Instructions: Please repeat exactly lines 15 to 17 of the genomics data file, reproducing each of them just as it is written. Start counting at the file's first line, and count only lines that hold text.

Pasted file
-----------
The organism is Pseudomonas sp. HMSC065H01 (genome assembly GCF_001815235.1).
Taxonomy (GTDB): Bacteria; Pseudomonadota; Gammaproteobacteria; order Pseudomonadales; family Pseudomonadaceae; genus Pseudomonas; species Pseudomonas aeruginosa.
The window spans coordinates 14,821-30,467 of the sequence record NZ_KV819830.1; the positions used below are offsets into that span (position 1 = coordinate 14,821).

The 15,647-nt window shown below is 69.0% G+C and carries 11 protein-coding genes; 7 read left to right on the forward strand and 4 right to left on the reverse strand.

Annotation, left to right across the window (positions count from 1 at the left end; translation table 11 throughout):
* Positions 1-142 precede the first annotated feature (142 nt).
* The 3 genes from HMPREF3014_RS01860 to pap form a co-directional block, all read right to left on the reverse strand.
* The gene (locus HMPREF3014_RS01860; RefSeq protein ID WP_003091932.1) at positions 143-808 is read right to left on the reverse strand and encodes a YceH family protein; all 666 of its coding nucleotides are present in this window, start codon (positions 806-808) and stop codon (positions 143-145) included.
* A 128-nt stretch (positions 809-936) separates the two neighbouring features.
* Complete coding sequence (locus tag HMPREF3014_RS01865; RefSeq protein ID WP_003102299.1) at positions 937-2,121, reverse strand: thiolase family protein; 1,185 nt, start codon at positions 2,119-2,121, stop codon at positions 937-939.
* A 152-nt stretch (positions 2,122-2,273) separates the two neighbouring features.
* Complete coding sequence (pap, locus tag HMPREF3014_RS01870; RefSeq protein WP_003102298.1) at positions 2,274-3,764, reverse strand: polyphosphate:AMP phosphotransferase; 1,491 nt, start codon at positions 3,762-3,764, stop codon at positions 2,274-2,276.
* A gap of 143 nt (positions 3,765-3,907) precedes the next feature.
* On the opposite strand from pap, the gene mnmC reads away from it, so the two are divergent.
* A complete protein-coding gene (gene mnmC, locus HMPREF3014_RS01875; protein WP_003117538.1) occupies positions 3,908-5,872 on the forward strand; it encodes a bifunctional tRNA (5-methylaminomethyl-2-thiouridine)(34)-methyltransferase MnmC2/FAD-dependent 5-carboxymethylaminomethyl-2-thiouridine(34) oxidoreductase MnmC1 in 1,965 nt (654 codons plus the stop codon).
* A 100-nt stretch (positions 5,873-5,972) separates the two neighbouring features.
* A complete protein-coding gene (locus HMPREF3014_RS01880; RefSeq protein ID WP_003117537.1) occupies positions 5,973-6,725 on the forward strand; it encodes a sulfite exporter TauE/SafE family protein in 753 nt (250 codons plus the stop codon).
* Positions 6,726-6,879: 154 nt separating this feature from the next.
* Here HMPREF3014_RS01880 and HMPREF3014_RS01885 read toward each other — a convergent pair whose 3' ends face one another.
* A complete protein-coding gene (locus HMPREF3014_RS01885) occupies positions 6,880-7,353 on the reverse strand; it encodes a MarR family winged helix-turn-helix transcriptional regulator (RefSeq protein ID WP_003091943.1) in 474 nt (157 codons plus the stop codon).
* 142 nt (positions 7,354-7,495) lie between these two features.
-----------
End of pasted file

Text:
* A complete protein-coding gene (gene mnmC, locus HMPREF3014_RS01875; protein WP_003117538.1) occupies positions 3,908-5,872 on the forward strand; it encodes a bifunctional tRNA (5-methylaminomethyl-2-thiouridine)(34)-methyltransferase MnmC2/FAD-dependent 5-carboxymethylaminomethyl-2-thiouridine(34) oxidoreductase MnmC1 in 1,965 nt (654 codons plus the stop codon).
* A 100-nt stretch (positions 5,873-5,972) separates the two neighbouring features.
* A complete protein-coding gene (locus HMPREF3014_RS01880; RefSeq protein ID WP_003117537.1) occupies positions 5,973-6,725 on the forward strand; it encodes a sulfite exporter TauE/SafE family protein in 753 nt (250 codons plus the stop codon).